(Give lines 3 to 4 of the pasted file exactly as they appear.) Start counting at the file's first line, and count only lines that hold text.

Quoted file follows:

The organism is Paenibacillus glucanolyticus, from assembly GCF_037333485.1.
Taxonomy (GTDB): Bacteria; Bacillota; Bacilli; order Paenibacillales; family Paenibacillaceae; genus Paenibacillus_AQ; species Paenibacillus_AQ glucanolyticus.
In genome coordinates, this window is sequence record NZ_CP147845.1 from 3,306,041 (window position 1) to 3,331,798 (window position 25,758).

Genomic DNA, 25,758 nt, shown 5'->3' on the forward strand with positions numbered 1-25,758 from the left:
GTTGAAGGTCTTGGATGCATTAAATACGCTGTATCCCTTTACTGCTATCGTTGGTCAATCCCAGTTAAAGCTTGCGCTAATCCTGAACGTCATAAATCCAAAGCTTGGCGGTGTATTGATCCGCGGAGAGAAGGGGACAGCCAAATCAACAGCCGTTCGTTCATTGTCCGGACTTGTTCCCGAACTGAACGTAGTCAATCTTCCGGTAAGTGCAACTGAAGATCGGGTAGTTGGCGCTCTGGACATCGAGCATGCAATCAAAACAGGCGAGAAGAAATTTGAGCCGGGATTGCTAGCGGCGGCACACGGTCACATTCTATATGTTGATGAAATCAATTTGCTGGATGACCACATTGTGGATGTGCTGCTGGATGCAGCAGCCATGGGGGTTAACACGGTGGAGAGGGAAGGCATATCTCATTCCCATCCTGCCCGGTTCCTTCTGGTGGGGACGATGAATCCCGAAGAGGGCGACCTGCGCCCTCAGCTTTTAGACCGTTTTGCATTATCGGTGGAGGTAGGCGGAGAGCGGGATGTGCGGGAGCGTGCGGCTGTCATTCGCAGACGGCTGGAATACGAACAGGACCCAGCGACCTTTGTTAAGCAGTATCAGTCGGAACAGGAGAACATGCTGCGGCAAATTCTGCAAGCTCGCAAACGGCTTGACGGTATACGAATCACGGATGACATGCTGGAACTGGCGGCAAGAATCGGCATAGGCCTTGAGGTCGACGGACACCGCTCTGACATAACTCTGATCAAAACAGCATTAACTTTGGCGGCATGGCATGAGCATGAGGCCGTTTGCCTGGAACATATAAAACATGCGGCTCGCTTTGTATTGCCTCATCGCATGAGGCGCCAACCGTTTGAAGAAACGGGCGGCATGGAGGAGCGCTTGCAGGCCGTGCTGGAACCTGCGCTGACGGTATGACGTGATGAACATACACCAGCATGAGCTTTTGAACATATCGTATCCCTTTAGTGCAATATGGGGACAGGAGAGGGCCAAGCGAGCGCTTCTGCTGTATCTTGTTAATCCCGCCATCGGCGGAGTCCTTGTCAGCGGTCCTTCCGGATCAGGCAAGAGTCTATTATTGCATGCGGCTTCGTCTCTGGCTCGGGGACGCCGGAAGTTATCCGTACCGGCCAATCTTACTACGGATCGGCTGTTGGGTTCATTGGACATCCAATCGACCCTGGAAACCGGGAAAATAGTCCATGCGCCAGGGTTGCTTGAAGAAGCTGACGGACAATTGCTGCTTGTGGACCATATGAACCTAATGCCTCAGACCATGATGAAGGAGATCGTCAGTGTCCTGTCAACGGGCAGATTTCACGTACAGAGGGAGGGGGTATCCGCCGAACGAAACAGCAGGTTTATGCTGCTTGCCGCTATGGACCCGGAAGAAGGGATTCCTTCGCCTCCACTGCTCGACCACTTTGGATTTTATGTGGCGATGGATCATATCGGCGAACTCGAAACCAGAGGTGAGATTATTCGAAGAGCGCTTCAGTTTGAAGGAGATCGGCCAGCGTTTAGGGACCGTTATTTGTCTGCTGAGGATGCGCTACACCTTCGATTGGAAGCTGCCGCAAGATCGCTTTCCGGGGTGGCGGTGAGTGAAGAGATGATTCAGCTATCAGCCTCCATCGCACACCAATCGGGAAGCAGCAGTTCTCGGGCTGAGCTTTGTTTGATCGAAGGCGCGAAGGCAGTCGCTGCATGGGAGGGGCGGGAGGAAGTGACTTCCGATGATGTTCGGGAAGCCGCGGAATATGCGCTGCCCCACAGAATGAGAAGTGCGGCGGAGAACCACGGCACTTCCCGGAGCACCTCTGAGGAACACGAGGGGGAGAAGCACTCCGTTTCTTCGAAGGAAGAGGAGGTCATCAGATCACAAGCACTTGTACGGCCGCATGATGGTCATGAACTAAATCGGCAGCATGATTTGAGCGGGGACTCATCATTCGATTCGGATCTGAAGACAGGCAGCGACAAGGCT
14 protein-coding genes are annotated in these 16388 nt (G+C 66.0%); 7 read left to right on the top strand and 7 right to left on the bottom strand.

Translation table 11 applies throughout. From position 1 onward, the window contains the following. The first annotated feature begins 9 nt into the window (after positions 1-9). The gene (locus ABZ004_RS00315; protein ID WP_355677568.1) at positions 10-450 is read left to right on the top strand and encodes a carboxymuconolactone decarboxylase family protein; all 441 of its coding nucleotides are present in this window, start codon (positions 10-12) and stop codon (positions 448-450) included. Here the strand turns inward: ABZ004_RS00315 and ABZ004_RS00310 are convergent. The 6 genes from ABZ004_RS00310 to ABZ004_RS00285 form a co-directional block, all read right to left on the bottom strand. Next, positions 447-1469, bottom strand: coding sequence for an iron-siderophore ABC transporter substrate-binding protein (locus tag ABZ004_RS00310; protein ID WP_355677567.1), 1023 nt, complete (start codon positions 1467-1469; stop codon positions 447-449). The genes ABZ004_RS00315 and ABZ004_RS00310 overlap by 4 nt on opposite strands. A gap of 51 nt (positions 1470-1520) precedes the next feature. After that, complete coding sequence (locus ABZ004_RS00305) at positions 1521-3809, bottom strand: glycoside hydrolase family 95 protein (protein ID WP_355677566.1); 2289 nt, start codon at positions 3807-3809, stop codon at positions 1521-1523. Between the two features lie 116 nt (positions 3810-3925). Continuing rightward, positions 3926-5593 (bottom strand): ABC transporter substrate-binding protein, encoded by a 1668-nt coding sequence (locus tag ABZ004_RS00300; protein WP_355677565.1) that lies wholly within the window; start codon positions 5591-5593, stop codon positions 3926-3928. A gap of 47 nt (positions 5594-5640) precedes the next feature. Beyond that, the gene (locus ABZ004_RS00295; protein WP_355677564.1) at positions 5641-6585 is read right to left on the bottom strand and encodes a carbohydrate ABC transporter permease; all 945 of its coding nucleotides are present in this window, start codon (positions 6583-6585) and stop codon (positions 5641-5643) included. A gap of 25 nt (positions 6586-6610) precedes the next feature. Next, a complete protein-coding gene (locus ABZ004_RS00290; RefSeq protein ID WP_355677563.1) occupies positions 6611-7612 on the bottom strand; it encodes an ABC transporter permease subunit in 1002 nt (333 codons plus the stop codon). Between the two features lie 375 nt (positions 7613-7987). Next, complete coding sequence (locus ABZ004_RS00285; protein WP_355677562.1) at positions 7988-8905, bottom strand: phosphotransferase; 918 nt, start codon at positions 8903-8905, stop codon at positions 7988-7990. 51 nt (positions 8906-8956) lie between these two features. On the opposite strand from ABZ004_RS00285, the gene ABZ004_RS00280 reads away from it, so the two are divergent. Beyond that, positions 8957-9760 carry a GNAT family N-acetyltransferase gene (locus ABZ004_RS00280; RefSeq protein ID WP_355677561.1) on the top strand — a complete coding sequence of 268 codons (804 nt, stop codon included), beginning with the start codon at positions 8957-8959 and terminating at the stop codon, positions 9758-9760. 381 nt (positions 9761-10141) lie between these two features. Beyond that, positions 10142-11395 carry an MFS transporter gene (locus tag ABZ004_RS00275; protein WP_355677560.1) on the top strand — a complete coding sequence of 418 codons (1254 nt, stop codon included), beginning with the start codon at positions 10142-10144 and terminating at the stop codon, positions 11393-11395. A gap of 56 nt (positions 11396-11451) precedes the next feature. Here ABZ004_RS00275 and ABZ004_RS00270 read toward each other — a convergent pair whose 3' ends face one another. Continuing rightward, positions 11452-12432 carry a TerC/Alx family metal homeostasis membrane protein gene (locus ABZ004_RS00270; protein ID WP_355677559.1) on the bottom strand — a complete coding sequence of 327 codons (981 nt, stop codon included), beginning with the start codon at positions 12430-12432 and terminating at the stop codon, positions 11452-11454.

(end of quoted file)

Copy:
In genome coordinates, this window is sequence record NZ_CP147845.1 from 3,306,041 (window position 1) to 3,331,798 (window position 25,758).

Genomic DNA, 25,758 nt, shown 5'->3' on the forward strand with positions numbered 1-25,758 from the left: